GINA, Guyana, Saturday, February 18, 2017
Chief Justice (Ag) Yonette Cummings-Edwards last evening ruled in favour of the Government on the matter of a contract to run new power transmission lines and install over 25,000 smart meters on the coastland which was awarded to China National Machinery Import (CMC) a Chinese company, above contractor Paul James under Fix-It Hardware Depot.
Minister of Legal Affairs and Attorney General, Basil Williams SC, who represented the State before the Chief Justice said that he was pleased with the Chief Justice’s decision. He explained that, “the matter had to be dealt with because the company to which the tender was awarded had already got the contract and the IDB was about to pay the money and this is a contract where both the EU and IDB would be paying, so that would have halted the project.”
The contract was funded by the European Union (EU) and the Inter-American Development Bank (IDB) to the tune of over $4B. The contract was approved and was awarded to the Chinese contractor over Fix-It Depot, which then challenged the decision in court.
Named as respondents in the case brought by Fix-It Depot were the Guyana Power and Light Incorporated (GPL); Minister of Public Infrastructure, David Patterson; the Ministry and its Permanent Secretary, Balraj Balram, and the National Procurement and Tender Administration Board (NPTAB).
The matter was brought to the court on Thursday; however based on the seriousness and urgency of the case, an emergency session was held this afternoon where the Chief justice made her ruling.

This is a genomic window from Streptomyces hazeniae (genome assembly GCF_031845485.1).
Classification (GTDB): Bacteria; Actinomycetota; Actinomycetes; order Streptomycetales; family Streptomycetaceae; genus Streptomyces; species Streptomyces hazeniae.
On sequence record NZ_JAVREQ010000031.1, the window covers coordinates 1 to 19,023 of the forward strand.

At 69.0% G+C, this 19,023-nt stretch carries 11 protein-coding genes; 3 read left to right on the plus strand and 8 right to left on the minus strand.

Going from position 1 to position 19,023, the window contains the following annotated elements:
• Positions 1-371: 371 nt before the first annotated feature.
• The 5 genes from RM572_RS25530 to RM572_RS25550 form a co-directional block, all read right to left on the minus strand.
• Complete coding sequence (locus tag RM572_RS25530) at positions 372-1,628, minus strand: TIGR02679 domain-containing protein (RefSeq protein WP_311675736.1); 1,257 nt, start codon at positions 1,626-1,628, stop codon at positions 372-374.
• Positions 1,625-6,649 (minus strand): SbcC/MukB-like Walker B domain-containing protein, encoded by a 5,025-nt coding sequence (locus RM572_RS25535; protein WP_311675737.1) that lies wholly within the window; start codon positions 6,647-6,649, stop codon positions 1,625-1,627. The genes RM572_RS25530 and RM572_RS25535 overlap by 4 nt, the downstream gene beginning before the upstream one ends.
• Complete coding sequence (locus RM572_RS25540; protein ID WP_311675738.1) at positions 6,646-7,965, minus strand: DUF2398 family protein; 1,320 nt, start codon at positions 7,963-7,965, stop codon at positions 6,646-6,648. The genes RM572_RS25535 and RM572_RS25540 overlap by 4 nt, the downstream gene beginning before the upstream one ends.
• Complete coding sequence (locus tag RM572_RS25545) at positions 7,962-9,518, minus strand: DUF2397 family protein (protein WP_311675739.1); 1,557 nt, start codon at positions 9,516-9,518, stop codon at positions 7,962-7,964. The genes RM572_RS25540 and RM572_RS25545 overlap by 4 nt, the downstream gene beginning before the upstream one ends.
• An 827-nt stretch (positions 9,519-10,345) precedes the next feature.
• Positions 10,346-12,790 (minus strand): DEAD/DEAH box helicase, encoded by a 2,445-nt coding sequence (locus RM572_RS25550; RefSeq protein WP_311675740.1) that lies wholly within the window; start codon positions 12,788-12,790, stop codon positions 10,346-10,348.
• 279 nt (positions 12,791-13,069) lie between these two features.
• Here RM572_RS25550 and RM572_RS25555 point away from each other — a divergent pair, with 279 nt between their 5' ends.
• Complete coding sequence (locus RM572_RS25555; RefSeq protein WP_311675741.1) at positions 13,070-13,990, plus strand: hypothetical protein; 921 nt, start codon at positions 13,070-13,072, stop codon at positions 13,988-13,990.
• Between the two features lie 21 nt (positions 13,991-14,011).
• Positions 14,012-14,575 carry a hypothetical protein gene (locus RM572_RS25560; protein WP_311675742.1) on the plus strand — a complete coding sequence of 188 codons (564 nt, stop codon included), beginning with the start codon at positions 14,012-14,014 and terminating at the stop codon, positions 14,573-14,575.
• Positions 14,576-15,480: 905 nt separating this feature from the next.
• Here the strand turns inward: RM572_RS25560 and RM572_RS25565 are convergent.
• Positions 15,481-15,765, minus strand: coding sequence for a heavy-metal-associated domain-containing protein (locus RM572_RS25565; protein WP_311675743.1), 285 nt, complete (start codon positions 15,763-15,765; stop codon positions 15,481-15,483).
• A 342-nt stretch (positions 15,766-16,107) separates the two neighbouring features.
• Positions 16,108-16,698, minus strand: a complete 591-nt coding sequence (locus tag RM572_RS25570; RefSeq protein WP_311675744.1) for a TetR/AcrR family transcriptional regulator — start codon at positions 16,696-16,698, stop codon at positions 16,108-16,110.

The Attorney General (AG) explained that the matter was one of urgency since the Government was anxious in moving forward with the project, especially with the recent blackouts the city has been experiencing. “So it’s very important that we got the loan to enable GPL to go about doing its work,” he said.
The AG further explained that the basis, upon which the order was made, was that the procurement clause be applied, but in fact, in these international agreements the law of the international donor takes precedence, and this is recognised also by the local Act that speaks to conflict with the local law procurement and the international law.
“So the Chief Justice decided that she deals with the matter urgently and she did and she asked us to come… she has given that decision and the Order Nisi is absolute taken into consideration that the contract had already been awarded, the monies are to be paid, and of course recognising the nature of the agreement, that is the need to upgrade the electricity sector and something that would affect the Guyanese people, lack of electricity,” the AG reiterated.
He said that if the decision had gone any other way, and the orders were made absolute, the applicant had nothing to gain because it meant that it would have required the contract to be retendered and that process would have taken six months to a year and Guyana could have certainly lost the loan.
By: Synieka Thorne